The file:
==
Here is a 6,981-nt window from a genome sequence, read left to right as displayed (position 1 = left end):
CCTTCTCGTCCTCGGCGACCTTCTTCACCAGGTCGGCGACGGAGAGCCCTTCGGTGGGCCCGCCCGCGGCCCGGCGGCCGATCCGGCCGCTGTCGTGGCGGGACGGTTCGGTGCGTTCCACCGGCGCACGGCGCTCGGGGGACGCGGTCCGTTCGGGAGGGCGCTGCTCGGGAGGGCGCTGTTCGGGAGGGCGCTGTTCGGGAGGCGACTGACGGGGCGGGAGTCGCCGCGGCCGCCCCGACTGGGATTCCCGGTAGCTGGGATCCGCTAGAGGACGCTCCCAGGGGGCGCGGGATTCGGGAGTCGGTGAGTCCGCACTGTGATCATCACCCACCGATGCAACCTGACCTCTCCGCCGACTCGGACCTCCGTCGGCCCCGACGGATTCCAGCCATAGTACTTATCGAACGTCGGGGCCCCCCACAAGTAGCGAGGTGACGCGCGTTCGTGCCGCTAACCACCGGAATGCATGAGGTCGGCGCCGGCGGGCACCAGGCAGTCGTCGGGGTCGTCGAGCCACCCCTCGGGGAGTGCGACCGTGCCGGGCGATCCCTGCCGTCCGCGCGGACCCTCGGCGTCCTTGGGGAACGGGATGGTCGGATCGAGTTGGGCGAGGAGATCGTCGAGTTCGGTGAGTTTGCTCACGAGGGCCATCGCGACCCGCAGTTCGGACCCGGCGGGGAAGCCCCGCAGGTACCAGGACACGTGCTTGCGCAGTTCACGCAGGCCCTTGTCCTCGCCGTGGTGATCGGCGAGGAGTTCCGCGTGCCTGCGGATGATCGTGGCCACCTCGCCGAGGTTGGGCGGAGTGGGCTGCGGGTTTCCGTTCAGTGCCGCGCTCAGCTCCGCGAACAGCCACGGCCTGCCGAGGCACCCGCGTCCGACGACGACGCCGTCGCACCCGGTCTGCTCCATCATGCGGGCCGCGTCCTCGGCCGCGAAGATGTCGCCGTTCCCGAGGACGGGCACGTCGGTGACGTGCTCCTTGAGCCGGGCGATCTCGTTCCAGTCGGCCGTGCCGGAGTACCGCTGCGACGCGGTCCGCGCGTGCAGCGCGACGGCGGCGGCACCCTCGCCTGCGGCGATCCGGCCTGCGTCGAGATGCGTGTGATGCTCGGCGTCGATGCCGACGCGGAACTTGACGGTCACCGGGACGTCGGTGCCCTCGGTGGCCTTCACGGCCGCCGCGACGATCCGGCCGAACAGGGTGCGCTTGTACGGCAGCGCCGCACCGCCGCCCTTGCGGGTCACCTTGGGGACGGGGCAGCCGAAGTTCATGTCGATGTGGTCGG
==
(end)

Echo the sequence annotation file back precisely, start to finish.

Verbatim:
Here is a 6,981-nt window from a genome sequence, read left to right as displayed (position 1 = left end):
CCTTCTCGTCCTCGGCGACCTTCTTCACCAGGTCGGCGACGGAGAGCCCTTCGGTGGGCCCGCCCGCGGCCCGGCGGCCGATCCGGCCGCTGTCGTGGCGGGACGGTTCGGTGCGTTCCACCGGCGCACGGCGCTCGGGGGACGCGGTCCGTTCGGGAGGGCGCTGCTCGGGAGGGCGCTGTTCGGGAGGGCGCTGTTCGGGAGGCGACTGACGGGGCGGGAGTCGCCGCGGCCGCCCCGACTGGGATTCCCGGTAGCTGGGATCCGCTAGAGGACGCTCCCAGGGGGCGCGGGATTCGGGAGTCGGTGAGTCCGCACTGTGATCATCACCCACCGATGCAACCTGACCTCTCCGCCGACTCGGACCTCCGTCGGCCCCGACGGATTCCAGCCATAGTACTTATCGAACGTCGGGGCCCCCCACAAGTAGCGAGGTGACGCGCGTTCGTGCCGCTAACCACCGGAATGCATGAGGTCGGCGCCGGCGGGCACCAGGCAGTCGTCGGGGTCGTCGAGCCACCCCTCGGGGAGTGCGACCGTGCCGGGCGATCCCTGCCGTCCGCGCGGACCCTCGGCGTCCTTGGGGAACGGGATGGTCGGATCGAGTTGGGCGAGGAGATCGTCGAGTTCGGTGAGTTTGCTCACGAGGGCCATCGCGACCCGCAGTTCGGACCCGGCGGGGAAGCCCCGCAGGTACCAGGACACGTGCTTGCGCAGTTCACGCAGGCCCTTGTCCTCGCCGTGGTGATCGGCGAGGAGTTCCGCGTGCCTGCGGATGATCGTGGCCACCTCGCCGAGGTTGGGCGGAGTGGGCTGCGGGTTTCCGTTCAGTGCCGCGCTCAGCTCCGCGAACAGCCACGGCCTGCCGAGGCACCCGCGTCCGACGACGACGCCGTCGCACCCGGTCTGCTCCATCATGCGGGCCGCGTCCTCGGCCGCGAAGATGTCGCCGTTCCCGAGGACGGGCACGTCGGTGACGTGCTCCTTGAGCCGGGCGATCTCGTTCCAGTCGGCCGTGCCGGAGTACCGCTGCGACGCGGTCCGCGCGTGCAGCGCGACGGCGGCGGCACCCTCGCCTGCGGCGATCCGGCCTGCGTCGAGATGCGTGTGATGCTCGGCGTCGATGCCGACGCGGAACTTGACGGTCACCGGGACGTCGGTGCCCTCGGTGGCCTTCACGGCCGCCGCGACGATCCGGCCGAACAGGGTGCGCTTGTACGGCAGCGCCGCACCGCCGCCCTTGCGGGTCACCTTGGGGACGGGGCAGCCGAAGTTCATGTCGATGTGGTCGG